From the east of where I took that photo (the photo does not do this view justice at all), a few hundred feet, is a secret waterfall that was roaring from the melting snow. The water sheeted down through a mountain of snow and disappeared. I thought I would get a good picture of it when I climbed down but because this gorge is on the north side, the snow was waist deep and the terrain was so steep I couldn’t for the life of me get back up near the waterfall.
I followed the creek down slowly toward Second Spring on Gray Creek keeping a wary eye for something that might let me know someone had secreted a can of Dr. Pepper in the stream, but the snow was still working against me. I found a dry hill a little way up from the spring and camped out for the night. In the morning, I went down to second spring thinking some of his hints pointed that way and for a brief moment I got excited when I thought I saw a bell sitting in the snow. It turned out to be the remains of a tea kettle. I moved it onto a pointy boulder approximately 2’ in a direction away from the spring. On the ride home, it occurred to me that maybe that’s what Tea with Olga meant in the valley down below the mountain.
I wish I hadn’t been so overly eager and gone in May like I had originally planned, maybe the snow would be gone and I could search the waterfall and the creek more thoroughly. As it was, I had to trespass North to Trinidad to escape the mountain.
FYI, the hike is not for the faint of heart it took most of the day the second trip (bedroll?). My first attempt was so insane it will likely become a book. I believe F may have used a horse to get there. Many of the latest SB mention horses, and that could be why he refused to answer the question about using any other form of transportation. It was definitely an awe-inspiring place and to me has all of the qualities he would look for in his special place. These peaks are part of the Raton Mesa formation which also contain the Folsom Archaeological site.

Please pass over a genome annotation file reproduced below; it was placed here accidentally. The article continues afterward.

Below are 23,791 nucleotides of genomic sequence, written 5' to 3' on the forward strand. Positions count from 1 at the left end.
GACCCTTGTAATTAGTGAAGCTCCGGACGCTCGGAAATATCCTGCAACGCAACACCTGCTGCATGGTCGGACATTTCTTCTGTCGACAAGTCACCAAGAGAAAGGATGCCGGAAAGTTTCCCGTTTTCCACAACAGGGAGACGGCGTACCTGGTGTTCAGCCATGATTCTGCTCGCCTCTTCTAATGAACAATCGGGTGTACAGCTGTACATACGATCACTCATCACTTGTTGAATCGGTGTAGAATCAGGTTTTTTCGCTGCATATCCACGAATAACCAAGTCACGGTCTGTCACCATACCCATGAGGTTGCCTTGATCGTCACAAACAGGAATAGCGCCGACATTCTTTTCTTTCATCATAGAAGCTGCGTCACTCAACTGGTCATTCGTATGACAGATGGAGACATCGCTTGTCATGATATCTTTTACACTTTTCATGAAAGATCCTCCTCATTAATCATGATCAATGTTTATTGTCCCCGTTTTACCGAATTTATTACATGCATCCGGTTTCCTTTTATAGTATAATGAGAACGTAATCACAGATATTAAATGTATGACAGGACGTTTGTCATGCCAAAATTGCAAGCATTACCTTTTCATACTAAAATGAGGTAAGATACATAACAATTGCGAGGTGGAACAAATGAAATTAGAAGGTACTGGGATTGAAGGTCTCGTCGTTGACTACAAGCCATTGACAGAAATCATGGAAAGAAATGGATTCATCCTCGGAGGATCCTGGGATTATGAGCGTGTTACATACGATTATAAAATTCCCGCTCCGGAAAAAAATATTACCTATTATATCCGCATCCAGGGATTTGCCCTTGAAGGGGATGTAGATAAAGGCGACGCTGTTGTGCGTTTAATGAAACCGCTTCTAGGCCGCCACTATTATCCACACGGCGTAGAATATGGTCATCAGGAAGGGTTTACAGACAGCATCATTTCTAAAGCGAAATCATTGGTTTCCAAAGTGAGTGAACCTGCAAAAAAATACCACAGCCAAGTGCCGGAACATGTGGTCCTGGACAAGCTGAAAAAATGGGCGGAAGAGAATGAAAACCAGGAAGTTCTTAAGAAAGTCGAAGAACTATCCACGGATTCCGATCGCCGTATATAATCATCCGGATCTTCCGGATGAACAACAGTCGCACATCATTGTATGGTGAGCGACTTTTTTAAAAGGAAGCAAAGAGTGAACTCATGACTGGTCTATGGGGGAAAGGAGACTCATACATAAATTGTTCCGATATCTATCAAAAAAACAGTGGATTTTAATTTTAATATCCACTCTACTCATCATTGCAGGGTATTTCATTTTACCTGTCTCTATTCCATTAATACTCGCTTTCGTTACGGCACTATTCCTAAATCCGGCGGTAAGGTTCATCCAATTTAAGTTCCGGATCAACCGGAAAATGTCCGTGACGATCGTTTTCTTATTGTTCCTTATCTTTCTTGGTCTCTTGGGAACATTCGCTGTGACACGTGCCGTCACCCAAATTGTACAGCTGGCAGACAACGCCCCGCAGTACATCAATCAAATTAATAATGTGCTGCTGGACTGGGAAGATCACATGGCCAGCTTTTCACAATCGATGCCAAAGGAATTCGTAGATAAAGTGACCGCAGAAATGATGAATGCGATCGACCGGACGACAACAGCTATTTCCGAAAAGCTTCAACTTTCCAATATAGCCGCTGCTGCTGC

Fisher’s peak by name would seem like the kind of place a searcher would go and come close to the chest but have no logical reason for being there. Plus, his family passed through Raton Pass on the way to Yellowstone; these mountains would be the closest Rockies for that Texas Redneck with no job and whole lot of kids.
Just for I plotted the points out like a flight plan from Santa Fe Municipal Airport (in Agua Fria) to the waterfall and they seem to line up. As you can see from the photo the first clue gets you more than half way to the treasure.
Hopefully someone else gets a chance to get up there when the snow melts the rest of the way and do a thorough search. Maybe you will be the one to get out there and find it, but even if you don’t, I can assure you it will be well worth the trip.
One last thing… I know that F said no special knowledge was required. All of these things could be solved as clues without having any special knowledge, but that doesn’t mean special knowledge won’t make you more successful. The key word is required. Two hands aren’t required to be a drummer, ask that guy from Def Leppard; but that doesn’t mean you tie one behind your back.
Here is a picture of the range I took from the back of a pickup as I hitched a ride back to Sugarite. You can see my consolation prize (elk shed) I carried from the mountain north into Trinidad.